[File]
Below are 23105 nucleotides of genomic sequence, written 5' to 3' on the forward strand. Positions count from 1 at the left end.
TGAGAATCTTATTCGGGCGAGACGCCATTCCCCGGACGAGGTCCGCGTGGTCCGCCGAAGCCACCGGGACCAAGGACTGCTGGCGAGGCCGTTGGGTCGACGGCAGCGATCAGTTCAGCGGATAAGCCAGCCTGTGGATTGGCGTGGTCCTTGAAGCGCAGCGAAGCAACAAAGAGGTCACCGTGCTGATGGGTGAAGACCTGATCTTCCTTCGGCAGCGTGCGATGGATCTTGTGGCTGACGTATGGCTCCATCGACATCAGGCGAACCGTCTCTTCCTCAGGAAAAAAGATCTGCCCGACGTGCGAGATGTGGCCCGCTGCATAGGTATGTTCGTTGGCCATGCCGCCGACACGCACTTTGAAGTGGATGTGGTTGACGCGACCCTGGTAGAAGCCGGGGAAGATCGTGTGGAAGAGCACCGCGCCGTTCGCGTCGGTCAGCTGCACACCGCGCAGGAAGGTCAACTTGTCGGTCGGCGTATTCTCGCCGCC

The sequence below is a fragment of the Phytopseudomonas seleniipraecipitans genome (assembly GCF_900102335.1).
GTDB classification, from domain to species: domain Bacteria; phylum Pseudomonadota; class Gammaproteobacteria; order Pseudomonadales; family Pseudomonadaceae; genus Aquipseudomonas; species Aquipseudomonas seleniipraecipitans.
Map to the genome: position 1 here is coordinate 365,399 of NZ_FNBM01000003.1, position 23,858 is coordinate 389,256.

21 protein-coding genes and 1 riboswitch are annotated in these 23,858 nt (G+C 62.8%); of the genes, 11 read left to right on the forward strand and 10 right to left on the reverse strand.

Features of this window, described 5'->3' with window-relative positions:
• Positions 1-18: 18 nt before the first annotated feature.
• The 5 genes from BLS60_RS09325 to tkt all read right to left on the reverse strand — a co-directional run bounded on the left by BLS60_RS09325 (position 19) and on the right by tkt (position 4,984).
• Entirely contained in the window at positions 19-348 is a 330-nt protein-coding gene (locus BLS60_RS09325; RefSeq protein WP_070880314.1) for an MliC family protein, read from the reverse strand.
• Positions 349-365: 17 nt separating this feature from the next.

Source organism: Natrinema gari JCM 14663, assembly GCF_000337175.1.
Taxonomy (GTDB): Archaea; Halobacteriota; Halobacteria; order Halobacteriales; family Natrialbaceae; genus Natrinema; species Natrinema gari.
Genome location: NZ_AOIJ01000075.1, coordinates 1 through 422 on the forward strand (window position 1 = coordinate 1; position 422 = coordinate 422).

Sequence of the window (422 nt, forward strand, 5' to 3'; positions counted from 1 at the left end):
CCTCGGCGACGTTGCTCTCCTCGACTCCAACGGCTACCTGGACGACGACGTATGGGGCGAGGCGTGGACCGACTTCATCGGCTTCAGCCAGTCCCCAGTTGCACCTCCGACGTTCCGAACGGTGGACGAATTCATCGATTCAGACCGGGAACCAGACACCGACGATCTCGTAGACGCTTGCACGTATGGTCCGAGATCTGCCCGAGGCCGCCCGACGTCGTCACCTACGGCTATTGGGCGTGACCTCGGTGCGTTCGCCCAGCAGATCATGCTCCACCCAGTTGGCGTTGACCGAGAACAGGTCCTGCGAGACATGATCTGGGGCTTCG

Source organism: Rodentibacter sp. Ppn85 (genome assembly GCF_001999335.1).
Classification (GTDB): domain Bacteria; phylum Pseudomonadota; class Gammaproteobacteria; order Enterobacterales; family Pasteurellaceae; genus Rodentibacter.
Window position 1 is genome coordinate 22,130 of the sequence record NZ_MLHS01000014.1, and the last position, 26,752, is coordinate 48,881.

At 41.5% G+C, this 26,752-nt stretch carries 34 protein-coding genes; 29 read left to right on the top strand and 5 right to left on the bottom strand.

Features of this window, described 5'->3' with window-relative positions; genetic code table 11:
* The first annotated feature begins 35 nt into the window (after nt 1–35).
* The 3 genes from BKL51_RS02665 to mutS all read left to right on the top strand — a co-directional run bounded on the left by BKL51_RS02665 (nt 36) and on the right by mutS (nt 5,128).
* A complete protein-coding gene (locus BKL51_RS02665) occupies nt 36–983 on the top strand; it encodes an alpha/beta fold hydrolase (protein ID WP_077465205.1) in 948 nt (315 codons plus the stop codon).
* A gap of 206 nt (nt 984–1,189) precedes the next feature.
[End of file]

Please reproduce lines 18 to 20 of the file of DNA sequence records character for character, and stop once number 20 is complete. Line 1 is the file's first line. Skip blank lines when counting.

Classification (GTDB): domain Bacteria; phylum Pseudomonadota; class Gammaproteobacteria; order Enterobacterales; family Pasteurellaceae; genus Rodentibacter.
Window position 1 is genome coordinate 22,130 of the sequence record NZ_MLHS01000014.1, and the last position, 26,752, is coordinate 48,881.

At 41.5% G+C, this 26,752-nt stretch carries 34 protein-coding genes; 29 read left to right on the top strand and 5 right to left on the bottom strand.